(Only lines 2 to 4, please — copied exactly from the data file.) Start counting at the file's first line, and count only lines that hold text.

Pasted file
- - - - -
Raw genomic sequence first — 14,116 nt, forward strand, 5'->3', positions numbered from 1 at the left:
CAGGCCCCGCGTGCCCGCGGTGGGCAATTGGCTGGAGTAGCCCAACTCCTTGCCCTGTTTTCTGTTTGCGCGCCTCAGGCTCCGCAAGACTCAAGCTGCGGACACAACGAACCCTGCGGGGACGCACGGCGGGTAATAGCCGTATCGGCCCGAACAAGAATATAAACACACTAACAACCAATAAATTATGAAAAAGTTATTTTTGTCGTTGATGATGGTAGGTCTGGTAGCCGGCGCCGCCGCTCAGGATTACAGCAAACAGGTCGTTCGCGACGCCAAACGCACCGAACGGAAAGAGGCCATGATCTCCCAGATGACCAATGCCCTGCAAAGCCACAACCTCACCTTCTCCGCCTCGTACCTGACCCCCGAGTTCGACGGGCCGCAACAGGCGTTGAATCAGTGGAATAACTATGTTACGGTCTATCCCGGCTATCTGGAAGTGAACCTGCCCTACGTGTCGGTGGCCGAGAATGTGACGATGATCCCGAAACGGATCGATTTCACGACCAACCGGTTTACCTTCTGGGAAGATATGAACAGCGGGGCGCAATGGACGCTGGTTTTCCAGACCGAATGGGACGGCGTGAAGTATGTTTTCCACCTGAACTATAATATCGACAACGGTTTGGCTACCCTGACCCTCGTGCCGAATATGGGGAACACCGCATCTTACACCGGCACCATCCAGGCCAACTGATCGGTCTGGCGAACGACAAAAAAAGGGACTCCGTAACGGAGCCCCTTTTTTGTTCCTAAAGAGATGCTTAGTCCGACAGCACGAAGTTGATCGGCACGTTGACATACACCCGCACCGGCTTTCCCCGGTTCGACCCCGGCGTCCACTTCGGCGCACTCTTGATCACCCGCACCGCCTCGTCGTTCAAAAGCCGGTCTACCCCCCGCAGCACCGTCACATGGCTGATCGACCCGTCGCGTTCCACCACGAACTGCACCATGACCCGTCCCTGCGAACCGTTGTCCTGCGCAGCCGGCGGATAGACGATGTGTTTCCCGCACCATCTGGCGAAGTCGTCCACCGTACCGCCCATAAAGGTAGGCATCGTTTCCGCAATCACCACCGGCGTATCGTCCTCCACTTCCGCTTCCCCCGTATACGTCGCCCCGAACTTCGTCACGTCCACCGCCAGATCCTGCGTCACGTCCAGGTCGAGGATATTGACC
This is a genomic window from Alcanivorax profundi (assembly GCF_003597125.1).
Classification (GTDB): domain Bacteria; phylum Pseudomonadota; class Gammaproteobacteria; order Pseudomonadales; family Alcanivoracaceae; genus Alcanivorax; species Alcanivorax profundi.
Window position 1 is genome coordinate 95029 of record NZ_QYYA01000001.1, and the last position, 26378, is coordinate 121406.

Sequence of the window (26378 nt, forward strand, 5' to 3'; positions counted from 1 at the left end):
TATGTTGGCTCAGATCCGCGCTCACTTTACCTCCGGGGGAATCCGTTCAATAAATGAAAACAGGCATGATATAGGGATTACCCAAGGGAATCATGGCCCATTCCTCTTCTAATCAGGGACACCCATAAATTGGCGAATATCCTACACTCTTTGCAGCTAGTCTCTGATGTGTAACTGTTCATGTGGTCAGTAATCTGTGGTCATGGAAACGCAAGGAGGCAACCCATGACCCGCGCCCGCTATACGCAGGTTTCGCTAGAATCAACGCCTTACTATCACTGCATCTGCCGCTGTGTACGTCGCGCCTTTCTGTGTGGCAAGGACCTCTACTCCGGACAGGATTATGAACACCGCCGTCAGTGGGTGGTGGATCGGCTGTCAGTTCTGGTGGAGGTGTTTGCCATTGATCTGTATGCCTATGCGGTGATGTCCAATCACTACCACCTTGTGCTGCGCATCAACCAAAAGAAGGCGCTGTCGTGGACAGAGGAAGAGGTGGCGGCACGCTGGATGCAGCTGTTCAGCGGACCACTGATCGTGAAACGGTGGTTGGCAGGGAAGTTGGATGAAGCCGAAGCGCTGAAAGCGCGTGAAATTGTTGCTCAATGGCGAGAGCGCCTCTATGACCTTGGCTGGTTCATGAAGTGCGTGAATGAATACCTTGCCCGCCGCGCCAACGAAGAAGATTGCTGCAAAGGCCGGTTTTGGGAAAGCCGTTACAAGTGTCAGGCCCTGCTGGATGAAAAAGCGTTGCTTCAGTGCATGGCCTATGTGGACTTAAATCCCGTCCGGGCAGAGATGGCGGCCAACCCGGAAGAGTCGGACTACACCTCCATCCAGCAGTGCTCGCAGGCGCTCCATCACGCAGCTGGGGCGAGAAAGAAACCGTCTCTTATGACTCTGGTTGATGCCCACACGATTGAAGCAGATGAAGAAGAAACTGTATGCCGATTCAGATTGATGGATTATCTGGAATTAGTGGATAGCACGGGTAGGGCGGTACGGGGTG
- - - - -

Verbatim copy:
CAGGCCCCGCGTGCCCGCGGTGGGCAATTGGCTGGAGTAGCCCAACTCCTTGCCCTGTTTTCTGTTTGCGCGCCTCAGGCTCCGCAAGACTCAAGCTGCGGACACAACGAACCCTGCGGGGACGCACGGCGGGTAATAGCCGTATCGGCCCGAACAAGAATATAAACACACTAACAACCAATAAATTATGAAAAAGTTATTTTTGTCGTTGATGATGGTAGGTCTGGTAGCCGGCGCCGCCGCTCAGGATTACAGCAAACAGGTCGTTCGCGACGCCAAACGCACCGAACGGAAAGAGGCCATGATCTCCCAGATGACCAATGCCCTGCAAAGCCACAACCTCACCTTCTCCGCCTCGTACCTGACCCCCGAGTTCGACGGGCCGCAACAGGCGTTGAATCAGTGGAATAACTATGTTACGGTCTATCCCGGCTATCTGGAAGTGAACCTGCCCTACGTGTCGGTGGCCGAGAATGTGACGATGATCCCGAAACGGATCGATTTCACGACCAACCGGTTTACCTTCTGGGAAGATATGAACAGCGGGGCGCAATGGACGCTGGTTTTCCAGACCGAATGGGACGGCGTGAAGTATGTTTTCCACCTGAACTATAATATCGACAACGGTTTGGCTACCCTGACCCTCGTGCCGAATATGGGGAACACCGCATCTTACACCGGCACCATCCAGGCCAACTGATCGGTCTGGCGAACGACAAAAAAAGGGACTCCGTAACGGAGCCCCTTTTTTGTTCCTAAAGAGATGCTTAGTCCGACAGCACGAAGTTGATCGGCACGTTGACATACACCCGCACCGGCTTTCCCCGGTTCGACCCCGGCGTCCACTTCGGCGCACTCTTGATCACCCGCACCGCCTCGTCGTTCAAAAGCCGGTCTACCCCCCGCAGCACCGTCACATGGCTGATCGACCCGTCGCGTTCCACCACGAACTGCACCATGACCCGTCCCTGCGAACCGTTGTCCTGCGCAGCCGGCGGATAGACGATGTGTTTCCCGCACCATCTGGCGAAGTCGTCCACCGTACCGCCCATAAAGGTAGGCATCGTTTCCGCAATCACCACCGGCGTATCGTCCTCCACTTCCGCTTCCCCCGTATACGTCGCCCCGAACTTCGTCACGTCCACCGCCAGATCCTGCGTCACGTCCAGGTCGAGGATATTGACC
This is a genomic window from Alcanivorax profundi (assembly GCF_003597125.1).
Classification (GTDB): domain Bacteria; phylum Pseudomonadota; class Gammaproteobacteria; order Pseudomonadales; family Alcanivoracaceae; genus Alcanivorax; species Alcanivorax profundi.